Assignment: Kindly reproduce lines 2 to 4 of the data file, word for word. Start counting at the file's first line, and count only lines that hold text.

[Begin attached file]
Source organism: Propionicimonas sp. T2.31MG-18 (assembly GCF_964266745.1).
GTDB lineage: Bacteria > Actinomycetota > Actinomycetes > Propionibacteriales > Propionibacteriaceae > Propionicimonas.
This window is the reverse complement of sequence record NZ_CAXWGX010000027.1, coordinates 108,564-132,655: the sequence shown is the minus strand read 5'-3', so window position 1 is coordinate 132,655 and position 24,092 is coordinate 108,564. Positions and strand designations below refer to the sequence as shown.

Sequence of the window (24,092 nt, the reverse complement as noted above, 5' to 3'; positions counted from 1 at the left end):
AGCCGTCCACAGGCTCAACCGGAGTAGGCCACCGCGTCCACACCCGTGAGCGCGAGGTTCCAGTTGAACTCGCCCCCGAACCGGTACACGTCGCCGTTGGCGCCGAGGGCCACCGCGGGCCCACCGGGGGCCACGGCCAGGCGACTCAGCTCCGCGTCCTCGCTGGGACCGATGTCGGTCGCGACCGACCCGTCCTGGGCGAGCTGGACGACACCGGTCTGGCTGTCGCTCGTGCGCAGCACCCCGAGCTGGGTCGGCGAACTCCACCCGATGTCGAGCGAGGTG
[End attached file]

GTDB lineage: Bacteria > Actinomycetota > Actinomycetes > Propionibacteriales > Propionibacteriaceae > Propionicimonas.
This window is the reverse complement of sequence record NZ_CAXWGX010000027.1, coordinates 108,564-132,655: the sequence shown is the minus strand read 5'-3', so window position 1 is coordinate 132,655 and position 24,092 is coordinate 108,564. Positions and strand designations below refer to the sequence as shown.

Sequence of the window (24,092 nt, the reverse complement as noted above, 5' to 3'; positions counted from 1 at the left end):